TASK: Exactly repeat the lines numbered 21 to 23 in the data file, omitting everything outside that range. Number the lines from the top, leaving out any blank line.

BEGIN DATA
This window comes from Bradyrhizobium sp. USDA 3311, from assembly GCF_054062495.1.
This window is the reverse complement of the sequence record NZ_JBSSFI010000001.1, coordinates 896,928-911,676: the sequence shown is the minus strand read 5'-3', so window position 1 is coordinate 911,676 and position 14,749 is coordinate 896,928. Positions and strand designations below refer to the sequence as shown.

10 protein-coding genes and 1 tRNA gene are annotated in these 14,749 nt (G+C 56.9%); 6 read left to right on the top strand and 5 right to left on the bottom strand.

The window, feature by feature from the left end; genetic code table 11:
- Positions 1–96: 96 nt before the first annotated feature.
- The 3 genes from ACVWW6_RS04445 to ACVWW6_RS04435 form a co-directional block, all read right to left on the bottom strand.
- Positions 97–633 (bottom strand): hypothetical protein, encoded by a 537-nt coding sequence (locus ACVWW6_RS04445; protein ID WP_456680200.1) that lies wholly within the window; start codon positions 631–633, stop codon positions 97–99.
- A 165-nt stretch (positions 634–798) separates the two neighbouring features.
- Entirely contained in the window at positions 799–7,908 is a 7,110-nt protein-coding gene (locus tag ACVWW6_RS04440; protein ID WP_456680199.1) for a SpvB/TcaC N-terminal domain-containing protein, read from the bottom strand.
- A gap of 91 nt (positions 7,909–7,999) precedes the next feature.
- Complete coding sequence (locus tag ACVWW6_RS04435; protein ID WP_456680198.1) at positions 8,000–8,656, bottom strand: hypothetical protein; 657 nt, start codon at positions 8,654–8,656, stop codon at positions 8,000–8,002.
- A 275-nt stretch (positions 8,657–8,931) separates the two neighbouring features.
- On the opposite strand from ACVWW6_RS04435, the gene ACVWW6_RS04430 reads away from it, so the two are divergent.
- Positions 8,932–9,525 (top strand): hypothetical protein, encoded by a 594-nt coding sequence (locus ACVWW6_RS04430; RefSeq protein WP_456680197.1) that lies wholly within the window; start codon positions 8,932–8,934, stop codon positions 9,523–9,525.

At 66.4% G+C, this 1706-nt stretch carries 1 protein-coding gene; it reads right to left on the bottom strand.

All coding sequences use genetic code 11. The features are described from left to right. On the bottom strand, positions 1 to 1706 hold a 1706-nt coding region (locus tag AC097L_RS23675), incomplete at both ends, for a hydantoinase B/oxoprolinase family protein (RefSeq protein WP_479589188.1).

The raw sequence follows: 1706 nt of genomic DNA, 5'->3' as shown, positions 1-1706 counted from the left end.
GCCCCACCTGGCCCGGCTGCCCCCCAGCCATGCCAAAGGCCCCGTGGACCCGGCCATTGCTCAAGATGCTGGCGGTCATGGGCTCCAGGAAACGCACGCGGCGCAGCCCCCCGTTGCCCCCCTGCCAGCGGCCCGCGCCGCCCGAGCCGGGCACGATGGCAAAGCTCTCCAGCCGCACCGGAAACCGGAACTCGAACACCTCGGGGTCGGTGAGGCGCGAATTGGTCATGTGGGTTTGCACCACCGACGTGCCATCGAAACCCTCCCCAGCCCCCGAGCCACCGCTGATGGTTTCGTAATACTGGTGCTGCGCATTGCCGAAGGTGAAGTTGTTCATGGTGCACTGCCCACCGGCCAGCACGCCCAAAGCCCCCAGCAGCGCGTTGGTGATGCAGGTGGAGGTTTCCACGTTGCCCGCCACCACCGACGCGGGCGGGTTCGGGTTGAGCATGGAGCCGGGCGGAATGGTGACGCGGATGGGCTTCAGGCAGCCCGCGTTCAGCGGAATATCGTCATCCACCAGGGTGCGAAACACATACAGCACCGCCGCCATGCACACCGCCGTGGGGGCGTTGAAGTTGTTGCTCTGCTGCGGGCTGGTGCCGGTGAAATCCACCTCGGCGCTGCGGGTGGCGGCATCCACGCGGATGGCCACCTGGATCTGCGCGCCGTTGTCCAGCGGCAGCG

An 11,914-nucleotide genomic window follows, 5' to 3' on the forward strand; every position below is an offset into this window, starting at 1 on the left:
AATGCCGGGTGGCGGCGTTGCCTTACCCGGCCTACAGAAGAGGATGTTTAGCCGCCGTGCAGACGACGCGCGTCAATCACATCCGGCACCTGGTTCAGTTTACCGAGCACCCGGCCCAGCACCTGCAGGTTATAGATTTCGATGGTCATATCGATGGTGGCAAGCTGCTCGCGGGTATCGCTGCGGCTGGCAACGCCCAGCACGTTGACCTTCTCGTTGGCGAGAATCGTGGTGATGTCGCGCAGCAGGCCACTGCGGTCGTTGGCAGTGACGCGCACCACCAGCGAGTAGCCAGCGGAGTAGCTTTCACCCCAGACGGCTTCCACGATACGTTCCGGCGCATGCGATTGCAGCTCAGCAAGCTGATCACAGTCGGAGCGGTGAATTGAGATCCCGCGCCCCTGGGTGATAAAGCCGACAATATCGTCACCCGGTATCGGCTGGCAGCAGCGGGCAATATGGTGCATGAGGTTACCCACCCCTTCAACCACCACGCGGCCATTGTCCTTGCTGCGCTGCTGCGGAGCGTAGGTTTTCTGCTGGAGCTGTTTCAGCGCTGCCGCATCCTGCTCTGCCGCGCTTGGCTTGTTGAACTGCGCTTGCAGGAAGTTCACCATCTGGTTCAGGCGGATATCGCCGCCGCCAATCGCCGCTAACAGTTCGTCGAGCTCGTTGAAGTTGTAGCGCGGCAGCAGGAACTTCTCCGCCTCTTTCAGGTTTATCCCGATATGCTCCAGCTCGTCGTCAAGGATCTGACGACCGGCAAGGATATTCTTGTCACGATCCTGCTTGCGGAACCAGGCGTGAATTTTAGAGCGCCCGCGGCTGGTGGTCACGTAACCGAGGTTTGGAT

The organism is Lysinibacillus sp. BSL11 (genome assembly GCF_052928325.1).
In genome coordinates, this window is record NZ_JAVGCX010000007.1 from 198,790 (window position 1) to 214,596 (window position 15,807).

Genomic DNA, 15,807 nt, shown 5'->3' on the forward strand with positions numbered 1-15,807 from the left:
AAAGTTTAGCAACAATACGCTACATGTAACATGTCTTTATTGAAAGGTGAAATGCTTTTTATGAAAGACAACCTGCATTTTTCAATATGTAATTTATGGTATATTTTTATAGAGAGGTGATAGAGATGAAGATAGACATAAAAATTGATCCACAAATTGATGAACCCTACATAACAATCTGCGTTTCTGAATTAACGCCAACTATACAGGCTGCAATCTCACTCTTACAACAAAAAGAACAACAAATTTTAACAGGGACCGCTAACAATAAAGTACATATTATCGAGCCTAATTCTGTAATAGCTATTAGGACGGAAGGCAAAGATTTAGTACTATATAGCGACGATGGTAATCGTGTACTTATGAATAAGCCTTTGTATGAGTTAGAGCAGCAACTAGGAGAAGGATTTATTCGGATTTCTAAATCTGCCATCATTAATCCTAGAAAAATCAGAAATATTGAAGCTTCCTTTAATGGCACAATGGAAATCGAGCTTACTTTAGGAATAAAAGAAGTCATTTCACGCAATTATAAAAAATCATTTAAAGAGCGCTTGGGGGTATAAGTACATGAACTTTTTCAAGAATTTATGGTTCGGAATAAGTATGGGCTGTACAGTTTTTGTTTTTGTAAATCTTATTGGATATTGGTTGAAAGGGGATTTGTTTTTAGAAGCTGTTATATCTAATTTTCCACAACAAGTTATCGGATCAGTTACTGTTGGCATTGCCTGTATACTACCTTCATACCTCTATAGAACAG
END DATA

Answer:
The organism is Lysinibacillus sp. BSL11 (genome assembly GCF_052928325.1).
In genome coordinates, this window is record NZ_JAVGCX010000007.1 from 198,790 (window position 1) to 214,596 (window position 15,807).

Genomic DNA, 15,807 nt, shown 5'->3' on the forward strand with positions numbered 1-15,807 from the left: